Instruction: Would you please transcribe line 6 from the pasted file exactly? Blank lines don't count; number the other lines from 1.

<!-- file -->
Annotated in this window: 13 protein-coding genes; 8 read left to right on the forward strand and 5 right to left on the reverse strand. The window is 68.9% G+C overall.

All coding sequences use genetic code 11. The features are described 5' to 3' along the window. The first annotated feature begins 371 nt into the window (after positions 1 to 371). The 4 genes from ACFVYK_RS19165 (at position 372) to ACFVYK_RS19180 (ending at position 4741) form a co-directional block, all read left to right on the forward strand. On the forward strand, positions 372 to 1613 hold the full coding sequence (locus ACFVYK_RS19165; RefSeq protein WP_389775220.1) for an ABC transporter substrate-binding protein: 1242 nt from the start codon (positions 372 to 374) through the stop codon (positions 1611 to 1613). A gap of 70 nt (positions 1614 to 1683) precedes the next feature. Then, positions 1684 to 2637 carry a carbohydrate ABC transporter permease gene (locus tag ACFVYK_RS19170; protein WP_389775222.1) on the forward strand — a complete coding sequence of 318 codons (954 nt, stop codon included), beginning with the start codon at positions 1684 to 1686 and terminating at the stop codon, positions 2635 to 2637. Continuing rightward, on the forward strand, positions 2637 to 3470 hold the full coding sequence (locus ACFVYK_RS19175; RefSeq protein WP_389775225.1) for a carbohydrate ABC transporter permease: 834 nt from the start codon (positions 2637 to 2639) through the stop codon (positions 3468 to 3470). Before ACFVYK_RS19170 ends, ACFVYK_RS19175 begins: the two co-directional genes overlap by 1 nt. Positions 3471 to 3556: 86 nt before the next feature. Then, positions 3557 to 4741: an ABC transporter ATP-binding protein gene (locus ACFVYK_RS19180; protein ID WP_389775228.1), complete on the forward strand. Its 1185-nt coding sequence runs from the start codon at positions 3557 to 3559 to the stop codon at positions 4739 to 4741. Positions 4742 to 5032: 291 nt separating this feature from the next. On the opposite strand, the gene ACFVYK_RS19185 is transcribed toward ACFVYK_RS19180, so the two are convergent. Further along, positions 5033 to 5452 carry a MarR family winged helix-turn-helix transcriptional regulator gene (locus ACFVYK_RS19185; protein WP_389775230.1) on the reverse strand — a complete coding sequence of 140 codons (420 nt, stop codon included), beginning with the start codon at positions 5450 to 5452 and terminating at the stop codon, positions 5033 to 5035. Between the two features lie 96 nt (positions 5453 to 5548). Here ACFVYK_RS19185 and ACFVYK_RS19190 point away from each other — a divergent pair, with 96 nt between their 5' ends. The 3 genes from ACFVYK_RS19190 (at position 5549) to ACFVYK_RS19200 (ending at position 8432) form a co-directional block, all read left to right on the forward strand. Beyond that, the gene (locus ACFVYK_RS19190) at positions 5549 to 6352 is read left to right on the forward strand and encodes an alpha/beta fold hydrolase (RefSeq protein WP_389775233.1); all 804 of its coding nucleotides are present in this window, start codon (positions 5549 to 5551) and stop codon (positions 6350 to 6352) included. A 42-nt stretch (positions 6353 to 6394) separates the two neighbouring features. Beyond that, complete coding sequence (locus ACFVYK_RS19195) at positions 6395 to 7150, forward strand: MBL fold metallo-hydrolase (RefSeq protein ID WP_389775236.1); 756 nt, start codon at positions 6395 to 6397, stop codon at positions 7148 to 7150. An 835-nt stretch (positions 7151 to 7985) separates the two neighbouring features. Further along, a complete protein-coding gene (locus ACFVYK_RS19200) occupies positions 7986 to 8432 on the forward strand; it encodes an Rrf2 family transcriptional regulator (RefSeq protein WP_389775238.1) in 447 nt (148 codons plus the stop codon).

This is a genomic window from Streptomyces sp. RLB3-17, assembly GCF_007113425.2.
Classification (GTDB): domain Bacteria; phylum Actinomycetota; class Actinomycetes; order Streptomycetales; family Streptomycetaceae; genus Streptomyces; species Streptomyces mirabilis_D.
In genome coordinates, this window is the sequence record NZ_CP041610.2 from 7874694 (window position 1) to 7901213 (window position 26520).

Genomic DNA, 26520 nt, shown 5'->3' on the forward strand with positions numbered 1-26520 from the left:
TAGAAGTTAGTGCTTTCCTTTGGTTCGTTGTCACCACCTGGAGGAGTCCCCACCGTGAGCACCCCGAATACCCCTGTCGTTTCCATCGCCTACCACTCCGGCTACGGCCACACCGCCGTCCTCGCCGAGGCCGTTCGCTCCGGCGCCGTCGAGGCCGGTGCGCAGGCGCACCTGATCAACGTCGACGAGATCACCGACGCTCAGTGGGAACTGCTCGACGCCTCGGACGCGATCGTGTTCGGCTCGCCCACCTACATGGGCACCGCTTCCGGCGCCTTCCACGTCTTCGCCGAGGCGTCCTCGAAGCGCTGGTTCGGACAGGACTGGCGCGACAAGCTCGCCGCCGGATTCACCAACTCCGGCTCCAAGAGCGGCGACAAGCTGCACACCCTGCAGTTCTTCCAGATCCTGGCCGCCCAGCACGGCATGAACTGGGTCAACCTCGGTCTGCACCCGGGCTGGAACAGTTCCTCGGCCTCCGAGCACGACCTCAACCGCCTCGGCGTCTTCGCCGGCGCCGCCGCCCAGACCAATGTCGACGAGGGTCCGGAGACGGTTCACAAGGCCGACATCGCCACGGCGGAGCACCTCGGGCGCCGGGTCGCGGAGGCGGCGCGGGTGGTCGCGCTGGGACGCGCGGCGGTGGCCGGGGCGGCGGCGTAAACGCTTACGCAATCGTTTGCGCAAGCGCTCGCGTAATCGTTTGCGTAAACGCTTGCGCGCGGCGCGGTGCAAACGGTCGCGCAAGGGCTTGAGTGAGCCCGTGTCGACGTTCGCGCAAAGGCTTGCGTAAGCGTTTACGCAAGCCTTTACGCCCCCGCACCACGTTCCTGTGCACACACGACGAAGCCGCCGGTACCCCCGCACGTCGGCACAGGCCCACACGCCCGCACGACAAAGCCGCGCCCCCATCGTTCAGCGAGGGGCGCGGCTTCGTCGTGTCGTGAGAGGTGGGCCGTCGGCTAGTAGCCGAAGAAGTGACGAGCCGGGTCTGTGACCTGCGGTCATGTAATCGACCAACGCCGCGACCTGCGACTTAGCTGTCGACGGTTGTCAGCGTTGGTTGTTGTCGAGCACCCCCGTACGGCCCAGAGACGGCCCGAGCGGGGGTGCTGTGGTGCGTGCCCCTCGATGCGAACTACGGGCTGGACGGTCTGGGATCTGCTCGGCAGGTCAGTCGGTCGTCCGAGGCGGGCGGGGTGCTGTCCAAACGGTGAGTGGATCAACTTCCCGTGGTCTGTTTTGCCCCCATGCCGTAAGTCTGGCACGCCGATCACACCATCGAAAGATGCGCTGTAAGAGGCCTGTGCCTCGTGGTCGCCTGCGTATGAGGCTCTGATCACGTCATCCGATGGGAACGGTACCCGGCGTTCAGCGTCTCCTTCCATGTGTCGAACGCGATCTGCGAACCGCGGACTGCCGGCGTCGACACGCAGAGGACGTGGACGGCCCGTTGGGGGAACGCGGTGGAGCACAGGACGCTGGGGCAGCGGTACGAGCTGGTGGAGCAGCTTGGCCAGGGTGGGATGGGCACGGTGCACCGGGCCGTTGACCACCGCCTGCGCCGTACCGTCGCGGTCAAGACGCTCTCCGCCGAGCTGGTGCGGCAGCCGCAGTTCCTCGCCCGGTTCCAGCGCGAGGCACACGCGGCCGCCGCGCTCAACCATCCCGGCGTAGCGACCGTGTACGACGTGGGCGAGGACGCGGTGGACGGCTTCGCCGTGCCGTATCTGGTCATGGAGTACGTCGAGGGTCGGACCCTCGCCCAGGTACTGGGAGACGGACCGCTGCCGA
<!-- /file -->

Genomic DNA, 26520 nt, shown 5'->3' on the forward strand with positions numbered 1-26520 from the left: